A discussion of how SF "reflects the period", with some interesting notes about how it seems more to contrast the popular or highbrow literature of the period.
The problem for the reflecting-the-times thesis is that the really optimistic tales of yesteryear were being written in the 1930's. And if you think the world looks depressing now, think about what it looked like in 1930.
The piece goes on to note:
SF has been struggling to become a Serious Genre, one that respectable literary types can engage with. And if you're going to be respectably literary, you need to put a greater emphasis on darker topics than on technological cheerleading. Which is why modern SF is so depressing, relatively speaking.
I think that also says more about the way literature is approved of or rejected by the reigning tastemakers and cultural guardians of the day.Read more
One of the common elements of the future we're seeing now (as opposed to the future we saw fifty years ago) is a world where most everything in it has a digital representation, us included. Sometimes this is used for satire — viz., Gary Shteyngart's Super Sad True Love Story, where the horrid implications of always "being in touch" are carried to their logical extreme.
Twenty years ago, nobody imagined that something like Twitter would even emerge, let alone have the kind of pervasiveness that it does. Actually, I should stop right there: it's not that technologies like Twitter and (ugh) Facebook are indeed wholly pervasive, but that they seem that way right now.¹ Give it five years, and I'd bet you my next box of Cuban cigars (if I smoked) that they'll have melted away and been replaced with something else. Maybe not something better, but certainly something different.
While writing Vajra I became convinced that it would not be possible to know the precise shape that such technology would take in our lives. In other words, for us to speculate about what far-future variant of Twitter they would be using would be like someone in the 1910s wondering how many Model Ts there would be on the road and if they were finally in some color other than black.
I'm also reminded of the moment, easy enough to miss, in the terrible movie Lost in Space, where the daughter character breaks out her video diary device with its conspicuous Silicon Graphics Inc. logo. Or the in-dash Nokia-branded phone in the car in the even more terrible 2009 Star Trek remake. These things say less about the power of corporate money for sponsoring and branding than they do about how easy it is to not really think about the future, and just populate it with bits of the present.
So: communications technology. The way I saw it, once you gave people the possibility to become part of the very digital fabric they used, a lot of things become unneeded. No one carries a phone, because you are the phone: everything that phone used to do has in some way become a part of your very being, or been diffused throughout the environment you now move through every day. So there are no phones in this story, not even any computing devices as we know them now — but rather a pervasive atmosphere of computation and connectedness. That's about as forward-thinking as I could get without making a total fool of myself.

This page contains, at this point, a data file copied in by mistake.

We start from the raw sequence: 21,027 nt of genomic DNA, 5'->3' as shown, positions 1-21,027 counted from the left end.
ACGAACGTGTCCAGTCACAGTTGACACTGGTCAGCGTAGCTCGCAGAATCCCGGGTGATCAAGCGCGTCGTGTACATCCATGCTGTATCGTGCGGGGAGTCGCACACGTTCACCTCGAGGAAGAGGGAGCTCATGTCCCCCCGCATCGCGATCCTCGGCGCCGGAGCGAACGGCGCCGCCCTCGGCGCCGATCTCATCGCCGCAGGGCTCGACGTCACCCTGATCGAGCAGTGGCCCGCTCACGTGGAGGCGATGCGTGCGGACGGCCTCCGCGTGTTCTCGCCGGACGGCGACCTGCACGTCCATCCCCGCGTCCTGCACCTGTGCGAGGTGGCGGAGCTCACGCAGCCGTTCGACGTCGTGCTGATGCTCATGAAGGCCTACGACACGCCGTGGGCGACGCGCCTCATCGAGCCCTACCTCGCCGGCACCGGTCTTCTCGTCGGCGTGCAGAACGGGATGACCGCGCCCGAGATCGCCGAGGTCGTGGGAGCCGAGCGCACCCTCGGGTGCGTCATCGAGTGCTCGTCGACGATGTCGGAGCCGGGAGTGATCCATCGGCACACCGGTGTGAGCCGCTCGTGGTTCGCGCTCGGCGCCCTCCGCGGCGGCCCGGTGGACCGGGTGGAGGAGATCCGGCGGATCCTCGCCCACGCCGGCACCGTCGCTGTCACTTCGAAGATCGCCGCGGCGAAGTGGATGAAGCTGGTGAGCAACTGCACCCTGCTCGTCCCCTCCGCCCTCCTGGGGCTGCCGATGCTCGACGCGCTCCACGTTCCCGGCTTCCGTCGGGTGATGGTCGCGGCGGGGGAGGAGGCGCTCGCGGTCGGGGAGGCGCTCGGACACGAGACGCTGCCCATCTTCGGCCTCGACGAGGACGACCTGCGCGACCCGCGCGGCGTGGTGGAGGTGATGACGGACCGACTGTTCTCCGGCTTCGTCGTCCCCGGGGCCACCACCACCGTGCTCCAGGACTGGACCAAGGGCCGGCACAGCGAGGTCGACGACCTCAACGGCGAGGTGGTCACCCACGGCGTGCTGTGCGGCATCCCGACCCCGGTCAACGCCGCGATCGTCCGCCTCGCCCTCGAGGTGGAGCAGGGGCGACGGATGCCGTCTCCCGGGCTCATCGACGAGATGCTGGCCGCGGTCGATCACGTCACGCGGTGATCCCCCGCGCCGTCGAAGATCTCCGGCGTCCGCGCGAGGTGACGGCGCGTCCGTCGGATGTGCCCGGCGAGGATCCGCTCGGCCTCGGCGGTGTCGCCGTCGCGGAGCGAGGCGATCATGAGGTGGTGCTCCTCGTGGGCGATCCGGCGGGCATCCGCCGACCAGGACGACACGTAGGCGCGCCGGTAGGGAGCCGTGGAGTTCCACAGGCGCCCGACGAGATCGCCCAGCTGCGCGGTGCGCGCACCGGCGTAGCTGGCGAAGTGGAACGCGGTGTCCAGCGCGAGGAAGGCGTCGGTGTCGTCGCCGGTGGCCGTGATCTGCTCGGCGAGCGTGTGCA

I'm looking back over what I wrote just a second ago — specifically, the words "populate [the story] with bits of the present". I don't meant to say that in itself is a bad thing, only when it's a substitute for genuine reflection on the future. The story I'm writing is indeed populated with plenty of bits of the present. That future is filled with people having meals together, arguing good-naturedly (or not so good-naturedly), creating art, going places, seeing each other, etc.
Yes, how they do all those things is drastically unlike what we have now. But I decided early on that a future where people did things that we of 2012 have no way to refer to or connect with culturally would make for a story that almost no one would want to read in the first place.
¹ The more you live or work with something, the easier it is to believe the rest of the world lives or works with it as well. This rule goes double, possibly triple, for anything in the tech industry. I'm growing a little tired of neophyte colleagues of mine — or even folks I know who really should know better — professing completely unfeigned astonishment when they tell me someone they know doesn't have a Facebook page, doesn't bother with Twitter, and for the most part is indifferent to the Web. How can they possibly live without acknowledging the impact of these things on their lives!? My answer was "A lot more easily than you think." I dread the idea that five years from now I turn out to be the naïve one.